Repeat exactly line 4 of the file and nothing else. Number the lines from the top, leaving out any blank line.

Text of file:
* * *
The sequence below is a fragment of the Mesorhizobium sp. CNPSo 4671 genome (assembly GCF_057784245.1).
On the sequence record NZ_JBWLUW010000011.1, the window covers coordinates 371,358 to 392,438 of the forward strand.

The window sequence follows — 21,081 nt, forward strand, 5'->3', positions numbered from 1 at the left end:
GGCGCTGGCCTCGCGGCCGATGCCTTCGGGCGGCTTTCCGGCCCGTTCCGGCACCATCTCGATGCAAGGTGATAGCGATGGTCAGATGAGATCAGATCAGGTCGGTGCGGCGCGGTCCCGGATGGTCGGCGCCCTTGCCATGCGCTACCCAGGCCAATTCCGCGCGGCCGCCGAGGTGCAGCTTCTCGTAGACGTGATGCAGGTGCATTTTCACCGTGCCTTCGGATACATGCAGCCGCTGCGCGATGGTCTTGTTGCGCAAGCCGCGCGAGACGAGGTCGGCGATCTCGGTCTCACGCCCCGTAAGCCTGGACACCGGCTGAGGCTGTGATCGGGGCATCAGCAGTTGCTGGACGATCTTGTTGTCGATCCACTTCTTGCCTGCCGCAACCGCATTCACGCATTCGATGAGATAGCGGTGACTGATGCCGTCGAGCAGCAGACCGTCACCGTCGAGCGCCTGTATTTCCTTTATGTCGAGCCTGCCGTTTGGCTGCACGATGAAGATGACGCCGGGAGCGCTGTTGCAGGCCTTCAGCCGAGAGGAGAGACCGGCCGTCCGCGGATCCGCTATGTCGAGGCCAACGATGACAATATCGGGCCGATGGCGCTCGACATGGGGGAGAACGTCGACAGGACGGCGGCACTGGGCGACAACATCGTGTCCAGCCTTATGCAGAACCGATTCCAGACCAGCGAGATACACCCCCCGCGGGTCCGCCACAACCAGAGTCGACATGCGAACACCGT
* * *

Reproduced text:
GGCGCTGGCCTCGCGGCCGATGCCTTCGGGCGGCTTTCCGGCCCGTTCCGGCACCATCTCGATGCAAGGTGATAGCGATGGTCAGATGAGATCAGATCAGGTCGGTGCGGCGCGGTCCCGGATGGTCGGCGCCCTTGCCATGCGCTACCCAGGCCAATTCCGCGCGGCCGCCGAGGTGCAGCTTCTCGTAGACGTGATGCAGGTGCATTTTCACCGTGCCTTCGGATACATGCAGCCGCTGCGCGATGGTCTTGTTGCGCAAGCCGCGCGAGACGAGGTCGGCGATCTCGGTCTCACGCCCCGTAAGCCTGGACACCGGCTGAGGCTGTGATCGGGGCATCAGCAGTTGCTGGACGATCTTGTTGTCGATCCACTTCTTGCCTGCCGCAACCGCATTCACGCATTCGATGAGATAGCGGTGACTGATGCCGTCGAGCAGCAGACCGTCACCGTCGAGCGCCTGTATTTCCTTTATGTCGAGCCTGCCGTTTGGCTGCACGATGAAGATGACGCCGGGAGCGCTGTTGCAGGCCTTCAGCCGAGAGGAGAGACCGGCCGTCCGCGGATCCGCTATGTCGAGGCCAACGATGACAATATCGGGCCGATGGCGCTCGACATGGGGGAGAACGTCGACAGGACGGCGGCACTGGGCGACAACATCGTGTCCAGCCTTATGCAGAACCGATTCCAGACCAGCGAGATACACCCCCCGCGGGTCCGCCACAACCAGAGTCGACATGCGAACACCGT